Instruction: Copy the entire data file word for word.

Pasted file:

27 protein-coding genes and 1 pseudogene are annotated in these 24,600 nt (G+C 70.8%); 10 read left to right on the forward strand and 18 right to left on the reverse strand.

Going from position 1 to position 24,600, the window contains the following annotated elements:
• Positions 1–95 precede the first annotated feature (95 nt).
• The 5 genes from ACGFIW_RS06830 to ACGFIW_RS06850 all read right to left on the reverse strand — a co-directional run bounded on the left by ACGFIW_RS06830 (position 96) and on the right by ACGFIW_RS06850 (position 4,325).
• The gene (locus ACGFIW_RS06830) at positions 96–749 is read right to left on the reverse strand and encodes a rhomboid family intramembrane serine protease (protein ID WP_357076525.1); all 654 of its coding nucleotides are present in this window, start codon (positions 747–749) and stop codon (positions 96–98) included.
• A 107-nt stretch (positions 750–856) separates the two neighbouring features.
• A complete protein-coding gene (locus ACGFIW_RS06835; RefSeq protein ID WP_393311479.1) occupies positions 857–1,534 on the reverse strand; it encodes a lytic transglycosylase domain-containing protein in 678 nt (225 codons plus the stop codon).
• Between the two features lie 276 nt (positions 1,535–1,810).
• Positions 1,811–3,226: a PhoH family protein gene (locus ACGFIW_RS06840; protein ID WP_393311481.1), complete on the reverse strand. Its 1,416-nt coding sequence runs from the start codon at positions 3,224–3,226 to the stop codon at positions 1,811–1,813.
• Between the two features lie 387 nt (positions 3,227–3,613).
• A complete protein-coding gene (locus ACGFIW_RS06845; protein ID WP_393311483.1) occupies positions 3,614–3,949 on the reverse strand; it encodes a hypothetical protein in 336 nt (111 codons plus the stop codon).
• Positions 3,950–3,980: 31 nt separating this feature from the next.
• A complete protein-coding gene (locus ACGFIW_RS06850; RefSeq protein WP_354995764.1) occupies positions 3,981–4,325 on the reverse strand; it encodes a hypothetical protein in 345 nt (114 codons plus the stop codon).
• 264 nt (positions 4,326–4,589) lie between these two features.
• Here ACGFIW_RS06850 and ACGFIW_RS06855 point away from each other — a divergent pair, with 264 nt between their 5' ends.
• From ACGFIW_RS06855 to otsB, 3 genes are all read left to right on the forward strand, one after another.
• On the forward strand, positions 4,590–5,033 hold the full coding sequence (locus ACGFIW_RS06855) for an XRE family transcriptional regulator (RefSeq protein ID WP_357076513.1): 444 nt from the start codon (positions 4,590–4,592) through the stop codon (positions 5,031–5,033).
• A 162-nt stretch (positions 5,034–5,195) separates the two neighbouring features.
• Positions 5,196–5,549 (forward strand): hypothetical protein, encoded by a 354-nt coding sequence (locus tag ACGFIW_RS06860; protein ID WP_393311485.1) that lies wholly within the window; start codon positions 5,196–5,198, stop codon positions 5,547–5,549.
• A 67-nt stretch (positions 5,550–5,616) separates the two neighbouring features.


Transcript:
27 protein-coding genes and 1 pseudogene are annotated in these 24,600 nt (G+C 70.8%); 10 read left to right on the forward strand and 18 right to left on the reverse strand.

Going from position 1 to position 24,600, the window contains the following annotated elements:
• Positions 1–95 precede the first annotated feature (95 nt).
• The 5 genes from ACGFIW_RS06830 to ACGFIW_RS06850 all read right to left on the reverse strand — a co-directional run bounded on the left by ACGFIW_RS06830 (position 96) and on the right by ACGFIW_RS06850 (position 4,325).
• The gene (locus ACGFIW_RS06830) at positions 96–749 is read right to left on the reverse strand and encodes a rhomboid family intramembrane serine protease (protein ID WP_357076525.1); all 654 of its coding nucleotides are present in this window, start codon (positions 747–749) and stop codon (positions 96–98) included.
• A 107-nt stretch (positions 750–856) separates the two neighbouring features.
• A complete protein-coding gene (locus ACGFIW_RS06835; RefSeq protein ID WP_393311479.1) occupies positions 857–1,534 on the reverse strand; it encodes a lytic transglycosylase domain-containing protein in 678 nt (225 codons plus the stop codon).
• Between the two features lie 276 nt (positions 1,535–1,810).
• Positions 1,811–3,226: a PhoH family protein gene (locus ACGFIW_RS06840; protein ID WP_393311481.1), complete on the reverse strand. Its 1,416-nt coding sequence runs from the start codon at positions 3,224–3,226 to the stop codon at positions 1,811–1,813.
• Between the two features lie 387 nt (positions 3,227–3,613).
• A complete protein-coding gene (locus ACGFIW_RS06845; protein ID WP_393311483.1) occupies positions 3,614–3,949 on the reverse strand; it encodes a hypothetical protein in 336 nt (111 codons plus the stop codon).
• Positions 3,950–3,980: 31 nt separating this feature from the next.
• A complete protein-coding gene (locus ACGFIW_RS06850; RefSeq protein WP_354995764.1) occupies positions 3,981–4,325 on the reverse strand; it encodes a hypothetical protein in 345 nt (114 codons plus the stop codon).
• 264 nt (positions 4,326–4,589) lie between these two features.
• Here ACGFIW_RS06850 and ACGFIW_RS06855 point away from each other — a divergent pair, with 264 nt between their 5' ends.
• From ACGFIW_RS06855 to otsB, 3 genes are all read left to right on the forward strand, one after another.
• On the forward strand, positions 4,590–5,033 hold the full coding sequence (locus ACGFIW_RS06855) for an XRE family transcriptional regulator (RefSeq protein ID WP_357076513.1): 444 nt from the start codon (positions 4,590–4,592) through the stop codon (positions 5,031–5,033).
• A 162-nt stretch (positions 5,034–5,195) separates the two neighbouring features.
• Positions 5,196–5,549 (forward strand): hypothetical protein, encoded by a 354-nt coding sequence (locus tag ACGFIW_RS06860; protein ID WP_393311485.1) that lies wholly within the window; start codon positions 5,196–5,198, stop codon positions 5,547–5,549.
• A 67-nt stretch (positions 5,550–5,616) separates the two neighbouring features.